Elkhart County Sheriff's Office

We don't take our power lightly. Here are a few of the ways we hold our officers accountable.

We don't take our power lightly. Here are a few of the ways we hold our officers accountable.

At the Elkhart County Sheriff’s Office, we acknowledge the power and authority that comes with being in law enforcement. We honor the badge, but we realize there are “police officers” across the country who tarnish its image with their actions or beliefs. We don’t take our power lightly, and we have policies and procedures in place, so officers are not able to abuse it.

Since the death of George Floyd and the protests that have followed across our country, I have been asked several times about our Office’s procedures. I understand and appreciate the concern of our citizens. The officers involved in the death of George Floyd showed careless disregard for the life of someone they were supposed to be protecting. The actions caught on film were inexcusable, but I can assure our community that what was shown on that sickening video is not reflective of the men and women I have the honor of leading in the Elkhart County Sheriff’s Office.

While I cannot speculate on the workings of police departments outside of the one I command, I can assure you that the Elkhart County Sheriff’s Office is committed to treating everyone we encounter with dignity and respect regardless of race or ethnicity.  Racially charged behavior by officers is not tolerated.   I wanted to share with you some of the policies we have in place to hold our officers accountable and ensure we are building trust and partnership within our community.

Hiring Process: We begin with a rigorous hiring process for all staff. Potential employees are interviewed, undergo an extensive background investigation, polygraphs, psychological testing, and approval by our civilian merit board.

Character Core: Most companies hire for competence but fire for character, but that’s a risky approach. Consider any of the recent incidents involving police that have made the headlines. I’d guess that those officers passed their police exams with flying colors, but were there red flags surrounding their character? New employees and officers attend our Character Core training, which focuses on Character, Competence, and Consistency. Character Core is not just a one-time training to our team; their annual performance evaluations and regular feedback also use Character Core. Anytime someone on our team has an issue, we evaluate if it is rooted in competence or character.

Body-Worn Cameras: We equip our officers – both patrol and corrections – with the tools they need to do their jobs. This includes in-car cameras and body-worn cameras for patrol officers and body-worn cameras for all corrections officers. We recently updated our body-worn camera systems; this system activates the camera during specific “triggers.” Our body-worn cameras activate when an officer draws their weapon, when the officer exits their car, or activates their lights and siren. Our supervisors also have the capability to remotely view the officer’s cameras live when they are out on a scene.

Every traffic stop is filmed by both the officer’s body-worn camera and their in-car camera. Our corrections facility is the only I know of, where each corrections officer is issued a body camera.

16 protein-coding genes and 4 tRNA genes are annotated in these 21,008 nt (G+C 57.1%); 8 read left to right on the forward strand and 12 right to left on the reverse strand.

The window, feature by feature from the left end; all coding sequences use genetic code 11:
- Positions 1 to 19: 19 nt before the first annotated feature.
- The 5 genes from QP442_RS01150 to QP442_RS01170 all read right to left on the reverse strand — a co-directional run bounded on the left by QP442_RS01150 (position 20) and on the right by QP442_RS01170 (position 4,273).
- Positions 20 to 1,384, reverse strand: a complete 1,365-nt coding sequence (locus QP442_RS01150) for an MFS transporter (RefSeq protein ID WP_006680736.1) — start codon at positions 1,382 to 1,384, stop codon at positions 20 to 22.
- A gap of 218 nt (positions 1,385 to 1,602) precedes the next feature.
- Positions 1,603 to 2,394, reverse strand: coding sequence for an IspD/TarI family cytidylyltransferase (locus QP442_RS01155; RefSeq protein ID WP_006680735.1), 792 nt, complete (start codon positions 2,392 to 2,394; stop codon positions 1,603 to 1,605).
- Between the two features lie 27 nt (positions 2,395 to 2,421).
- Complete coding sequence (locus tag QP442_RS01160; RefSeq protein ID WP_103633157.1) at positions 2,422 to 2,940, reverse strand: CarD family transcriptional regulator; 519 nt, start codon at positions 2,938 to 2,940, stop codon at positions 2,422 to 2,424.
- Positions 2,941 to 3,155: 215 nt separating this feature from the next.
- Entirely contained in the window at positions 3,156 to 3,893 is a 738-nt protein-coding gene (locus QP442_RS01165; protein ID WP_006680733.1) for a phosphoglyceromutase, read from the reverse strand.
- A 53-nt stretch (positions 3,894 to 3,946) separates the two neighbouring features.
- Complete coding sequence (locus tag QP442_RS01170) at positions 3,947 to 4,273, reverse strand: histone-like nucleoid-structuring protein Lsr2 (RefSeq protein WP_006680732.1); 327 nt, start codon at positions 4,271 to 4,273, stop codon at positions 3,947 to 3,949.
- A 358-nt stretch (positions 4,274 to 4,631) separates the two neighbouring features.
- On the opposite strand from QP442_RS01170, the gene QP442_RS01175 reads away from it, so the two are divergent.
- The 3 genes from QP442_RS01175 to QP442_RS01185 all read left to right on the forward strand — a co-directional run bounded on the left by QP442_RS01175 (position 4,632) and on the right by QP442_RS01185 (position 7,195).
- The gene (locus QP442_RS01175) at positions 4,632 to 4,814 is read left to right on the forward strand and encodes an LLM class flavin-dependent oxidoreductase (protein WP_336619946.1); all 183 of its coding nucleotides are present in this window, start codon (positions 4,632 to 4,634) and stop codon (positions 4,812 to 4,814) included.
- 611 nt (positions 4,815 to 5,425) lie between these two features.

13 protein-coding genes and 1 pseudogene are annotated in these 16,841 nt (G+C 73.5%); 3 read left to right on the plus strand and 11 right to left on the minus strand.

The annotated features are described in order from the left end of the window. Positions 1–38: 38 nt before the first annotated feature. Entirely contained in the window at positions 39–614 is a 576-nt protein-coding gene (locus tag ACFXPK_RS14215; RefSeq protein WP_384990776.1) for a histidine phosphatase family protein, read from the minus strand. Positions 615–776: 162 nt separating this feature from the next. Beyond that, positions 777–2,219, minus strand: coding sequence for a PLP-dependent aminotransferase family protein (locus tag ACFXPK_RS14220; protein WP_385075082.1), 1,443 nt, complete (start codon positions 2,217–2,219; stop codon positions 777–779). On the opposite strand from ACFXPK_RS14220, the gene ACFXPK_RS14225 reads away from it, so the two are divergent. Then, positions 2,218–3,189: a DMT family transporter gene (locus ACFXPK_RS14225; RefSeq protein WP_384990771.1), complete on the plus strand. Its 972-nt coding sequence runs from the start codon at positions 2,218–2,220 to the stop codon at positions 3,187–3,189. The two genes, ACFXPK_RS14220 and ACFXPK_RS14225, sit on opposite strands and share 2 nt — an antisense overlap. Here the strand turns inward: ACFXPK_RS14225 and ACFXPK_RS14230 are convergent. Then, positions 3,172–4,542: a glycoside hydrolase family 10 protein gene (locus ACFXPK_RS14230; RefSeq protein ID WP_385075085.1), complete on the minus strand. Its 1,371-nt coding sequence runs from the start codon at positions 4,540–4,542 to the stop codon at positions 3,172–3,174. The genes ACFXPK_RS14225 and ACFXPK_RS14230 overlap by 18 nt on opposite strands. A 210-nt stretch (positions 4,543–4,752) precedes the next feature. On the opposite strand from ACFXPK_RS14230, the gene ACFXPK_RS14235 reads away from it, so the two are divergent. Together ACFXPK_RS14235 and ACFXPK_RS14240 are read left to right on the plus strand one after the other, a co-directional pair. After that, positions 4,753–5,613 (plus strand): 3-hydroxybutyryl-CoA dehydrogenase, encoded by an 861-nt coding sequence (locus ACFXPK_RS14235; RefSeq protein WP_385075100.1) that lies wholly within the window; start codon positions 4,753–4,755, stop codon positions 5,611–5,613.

Training: Our officers are trained on a regular basis. We believe in treating everyone -- from our co-workers to our inmates and individuals in the community – with dignity and respect. We train our officers in the proper use of force, and we emphasize that it is to never be used to punish a suspect or with malicious intent. Even if force is necessary in a situation, our officers are trained to remain respectful before, during and after the use of force.

We practice de-escalation techniques and learn how to recognize when a person stops resisting. These techniques are taught in all areas of our psychomotor training, including firearms, taser, pepper spray, and emergency vehicle operations.

Crisis Intervention Team: Our office is committed to Crisis Intervention Team training, which creates connections between our own officers, mental health providers, hospital emergency services, and individuals with mental illness. Although the CIT training is designed to equip officers with the background and skills necessary to help a person in a mental crisis, the training can be used to de-escalate any situation. CIT addresses suicide prevention, de-escalation, addictions, and substance abuse and how to handle special populations, including senior citizens, juveniles, and veterans.

Culture: If any of our officers are witness to an injustice happening or an officer being inappropriate, we expect them to step in. We have been clear that we will stand by any officer who intervenes in a situation where they witness something wrong happening. We also encourage anyone who has felt they have been treated poorly or unfairly by one of our officers to contact us, speak to a supervisor, and file a complaint. We take these complaints very seriously – because, as we’ve learned recently, lives can depend on it.

At ECSO, we want citizens to feel relief when we get to a scene – not panic. Our intent is to help build a stronger community.

I have been in law enforcement for nearly 30 years, and I take pride in being your Sheriff. I understand my profession affords me both power and authority. When I took my oath of office in January 2019, I also accepted the responsibility of this position. I do not take it lightly.